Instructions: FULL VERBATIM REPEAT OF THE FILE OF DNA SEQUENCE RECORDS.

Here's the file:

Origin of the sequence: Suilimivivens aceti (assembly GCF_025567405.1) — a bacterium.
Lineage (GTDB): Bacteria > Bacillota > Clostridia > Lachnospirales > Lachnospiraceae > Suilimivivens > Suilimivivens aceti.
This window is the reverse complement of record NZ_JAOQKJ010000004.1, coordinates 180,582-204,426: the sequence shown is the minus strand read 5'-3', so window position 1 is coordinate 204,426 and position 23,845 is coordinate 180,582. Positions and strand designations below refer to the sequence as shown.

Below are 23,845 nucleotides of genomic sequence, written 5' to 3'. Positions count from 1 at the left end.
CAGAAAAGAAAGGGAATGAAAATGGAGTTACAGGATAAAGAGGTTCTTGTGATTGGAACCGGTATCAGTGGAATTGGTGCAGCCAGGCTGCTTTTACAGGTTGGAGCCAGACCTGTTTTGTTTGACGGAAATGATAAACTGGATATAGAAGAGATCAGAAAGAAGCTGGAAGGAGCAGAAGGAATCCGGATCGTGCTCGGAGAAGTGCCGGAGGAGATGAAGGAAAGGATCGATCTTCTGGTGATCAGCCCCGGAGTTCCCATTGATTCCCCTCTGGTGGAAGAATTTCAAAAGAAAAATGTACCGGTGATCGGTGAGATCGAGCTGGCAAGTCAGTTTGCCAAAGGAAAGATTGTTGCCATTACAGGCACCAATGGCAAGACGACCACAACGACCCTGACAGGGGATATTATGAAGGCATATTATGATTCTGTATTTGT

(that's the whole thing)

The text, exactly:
Origin of the sequence: Suilimivivens aceti (assembly GCF_025567405.1) — a bacterium.
Lineage (GTDB): Bacteria > Bacillota > Clostridia > Lachnospirales > Lachnospiraceae > Suilimivivens > Suilimivivens aceti.
This window is the reverse complement of record NZ_JAOQKJ010000004.1, coordinates 180,582-204,426: the sequence shown is the minus strand read 5'-3', so window position 1 is coordinate 204,426 and position 23,845 is coordinate 180,582. Positions and strand designations below refer to the sequence as shown.

Below are 23,845 nucleotides of genomic sequence, written 5' to 3'. Positions count from 1 at the left end.
CAGAAAAGAAAGGGAATGAAAATGGAGTTACAGGATAAAGAGGTTCTTGTGATTGGAACCGGTATCAGTGGAATTGGTGCAGCCAGGCTGCTTTTACAGGTTGGAGCCAGACCTGTTTTGTTTGACGGAAATGATAAACTGGATATAGAAGAGATCAGAAAGAAGCTGGAAGGAGCAGAAGGAATCCGGATCGTGCTCGGAGAAGTGCCGGAGGAGATGAAGGAAAGGATCGATCTTCTGGTGATCAGCCCCGGAGTTCCCATTGATTCCCCTCTGGTGGAAGAATTTCAAAAGAAAAATGTACCGGTGATCGGTGAGATCGAGCTGGCAAGTCAGTTTGCCAAAGGAAAGATTGTTGCCATTACAGGCACCAATGGCAAGACGACCACAACGACCCTGACAGGGGATATTATGAAGGCATATTATGATTCTGTATTTGT